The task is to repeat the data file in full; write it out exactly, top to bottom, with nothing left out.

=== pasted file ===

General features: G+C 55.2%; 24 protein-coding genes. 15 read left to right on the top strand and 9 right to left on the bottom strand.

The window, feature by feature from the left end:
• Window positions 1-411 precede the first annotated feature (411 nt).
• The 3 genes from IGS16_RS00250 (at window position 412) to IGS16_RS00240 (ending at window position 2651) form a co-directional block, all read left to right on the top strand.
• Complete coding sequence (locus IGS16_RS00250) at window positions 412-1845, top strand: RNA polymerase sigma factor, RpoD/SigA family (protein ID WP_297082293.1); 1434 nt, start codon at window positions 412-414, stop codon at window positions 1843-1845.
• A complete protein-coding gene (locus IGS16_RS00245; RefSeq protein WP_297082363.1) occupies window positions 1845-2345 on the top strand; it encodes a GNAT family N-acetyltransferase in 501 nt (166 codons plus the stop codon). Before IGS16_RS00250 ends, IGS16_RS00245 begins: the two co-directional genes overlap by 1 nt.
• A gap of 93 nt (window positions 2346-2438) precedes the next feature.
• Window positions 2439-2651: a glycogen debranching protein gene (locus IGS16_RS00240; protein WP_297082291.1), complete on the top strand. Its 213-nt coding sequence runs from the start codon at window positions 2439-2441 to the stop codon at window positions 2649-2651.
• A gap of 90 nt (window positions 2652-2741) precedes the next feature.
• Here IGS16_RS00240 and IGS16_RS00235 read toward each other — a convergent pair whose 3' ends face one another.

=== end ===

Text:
General features: G+C 55.2%; 24 protein-coding genes. 15 read left to right on the top strand and 9 right to left on the bottom strand.

The window, feature by feature from the left end:
• Window positions 1-411 precede the first annotated feature (411 nt).
• The 3 genes from IGS16_RS00250 (at window position 412) to IGS16_RS00240 (ending at window position 2651) form a co-directional block, all read left to right on the top strand.
• Complete coding sequence (locus IGS16_RS00250) at window positions 412-1845, top strand: RNA polymerase sigma factor, RpoD/SigA family (protein ID WP_297082293.1); 1434 nt, start codon at window positions 412-414, stop codon at window positions 1843-1845.
• A complete protein-coding gene (locus IGS16_RS00245; RefSeq protein WP_297082363.1) occupies window positions 1845-2345 on the top strand; it encodes a GNAT family N-acetyltransferase in 501 nt (166 codons plus the stop codon). Before IGS16_RS00250 ends, IGS16_RS00245 begins: the two co-directional genes overlap by 1 nt.
• A gap of 93 nt (window positions 2346-2438) precedes the next feature.
• Window positions 2439-2651: a glycogen debranching protein gene (locus IGS16_RS00240; protein WP_297082291.1), complete on the top strand. Its 213-nt coding sequence runs from the start codon at window positions 2439-2441 to the stop codon at window positions 2649-2651.
• A gap of 90 nt (window positions 2652-2741) precedes the next feature.
• Here IGS16_RS00240 and IGS16_RS00235 read toward each other — a convergent pair whose 3' ends face one another.